Troy Cook

Music has always been a binding art form that has informed and influenced other forms of art, especially the work of painters. Whether it is used as a vehicle in the production of art or directly applied as subject matter, music has been synonymous with a great variety of art and creation.

English painter David Hockney would choreograph an intense drive that he timed out to Wagner’s “Flight of the Valkyries.” He would drive a windy road at different speeds, with the song exploding from his car stereo until he found the perfect length of road that would allow him to drive up to his seaside home as the song came to its dramatic end.

I too put together different pairings of music and roads, generally dirt roads, in attempts to master this exercise. It is truly rewarding to plan one of these experiments and pull into the driveway and have a song perfectly end as you put your car into park. Matching music with the act of driving also releases an emotional response to the entire moment which can become notable, a new memory and greater appreciation of a piece of music.

Jean-Michel Basquiat would paint to music, as many creative people do, when making art. His interaction with the music often ended up in his paintings and as word play in his work. His stark works often depicted musicians and conveyed the rhythms of what he was listening to while creating.

In my recent group of paintings entitled Night Rambles in Shadows with Liquor Store Blues, I used a combination of these techniques to draw out a show that would reflect the influence music and travel has had on what I create. I researched several songs and pulled lyrics from these songs that had an impact on me in various ways at various times.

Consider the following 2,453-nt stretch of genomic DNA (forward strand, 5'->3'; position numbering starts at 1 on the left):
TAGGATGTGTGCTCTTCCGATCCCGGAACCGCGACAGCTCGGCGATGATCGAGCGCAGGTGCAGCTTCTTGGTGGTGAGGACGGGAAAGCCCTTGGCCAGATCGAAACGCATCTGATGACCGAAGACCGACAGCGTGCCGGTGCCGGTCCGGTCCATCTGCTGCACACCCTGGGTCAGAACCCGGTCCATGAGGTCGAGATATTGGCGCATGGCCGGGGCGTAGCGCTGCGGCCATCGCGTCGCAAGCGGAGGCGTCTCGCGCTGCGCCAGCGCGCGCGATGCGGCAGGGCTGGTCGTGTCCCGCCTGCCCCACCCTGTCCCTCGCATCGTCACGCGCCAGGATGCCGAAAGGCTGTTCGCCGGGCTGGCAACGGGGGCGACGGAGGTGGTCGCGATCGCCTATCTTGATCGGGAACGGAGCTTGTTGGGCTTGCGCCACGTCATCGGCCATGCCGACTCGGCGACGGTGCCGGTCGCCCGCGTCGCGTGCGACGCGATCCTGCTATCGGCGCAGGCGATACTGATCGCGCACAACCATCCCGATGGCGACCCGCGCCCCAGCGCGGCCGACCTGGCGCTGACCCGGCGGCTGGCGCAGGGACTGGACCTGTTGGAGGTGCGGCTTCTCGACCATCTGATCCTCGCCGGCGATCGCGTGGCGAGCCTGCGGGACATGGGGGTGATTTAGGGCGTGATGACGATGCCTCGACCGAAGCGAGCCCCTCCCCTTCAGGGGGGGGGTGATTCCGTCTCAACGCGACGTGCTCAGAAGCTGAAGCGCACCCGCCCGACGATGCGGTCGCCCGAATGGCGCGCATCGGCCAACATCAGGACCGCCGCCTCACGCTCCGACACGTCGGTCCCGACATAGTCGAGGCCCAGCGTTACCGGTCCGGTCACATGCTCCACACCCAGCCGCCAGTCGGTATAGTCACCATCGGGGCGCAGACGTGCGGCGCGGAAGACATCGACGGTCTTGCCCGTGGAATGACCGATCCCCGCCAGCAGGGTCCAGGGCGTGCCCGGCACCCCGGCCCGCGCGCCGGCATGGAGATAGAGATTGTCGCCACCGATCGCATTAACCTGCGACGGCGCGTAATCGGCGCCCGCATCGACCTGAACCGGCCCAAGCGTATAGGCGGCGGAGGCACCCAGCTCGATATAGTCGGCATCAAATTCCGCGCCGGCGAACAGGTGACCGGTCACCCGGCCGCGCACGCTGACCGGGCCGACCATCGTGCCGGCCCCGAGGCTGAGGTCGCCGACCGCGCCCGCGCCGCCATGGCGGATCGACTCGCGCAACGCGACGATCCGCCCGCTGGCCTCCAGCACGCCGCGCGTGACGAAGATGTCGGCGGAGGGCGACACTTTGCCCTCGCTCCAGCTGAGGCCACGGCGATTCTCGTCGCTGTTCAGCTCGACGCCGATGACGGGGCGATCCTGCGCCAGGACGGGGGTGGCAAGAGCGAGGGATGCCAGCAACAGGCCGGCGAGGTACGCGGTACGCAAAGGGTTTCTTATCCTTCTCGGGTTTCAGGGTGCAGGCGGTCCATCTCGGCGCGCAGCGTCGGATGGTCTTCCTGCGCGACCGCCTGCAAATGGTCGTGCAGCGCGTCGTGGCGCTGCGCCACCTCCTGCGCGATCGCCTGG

Songs often lay a marker for me of a specific moment. Once I had chosen a lyric and drew out a memory of that lyric, I let the creative process take over assembling the visual and emotional work. The art became primitive or demanded more detail. Planning also took into account colour, canvas dimension and the construct of the room I would be showing the work.

To accompany the work, I created a Spotify playlist people attending the show could access on their phones and listen to while viewing the exhibit. This also became a vehicle to sharing music with the viewer they may not have known about, or music that they were familiar which drew on their own connections to the songs.

Troy Cook’s collection Night Rambles in Shadows with Liquor Store Blues is on exhibit at the Fernie Museum gallery this summer. Admission is free for members, $5 for adults, $4 for seniors and free for youth ages 17 and under.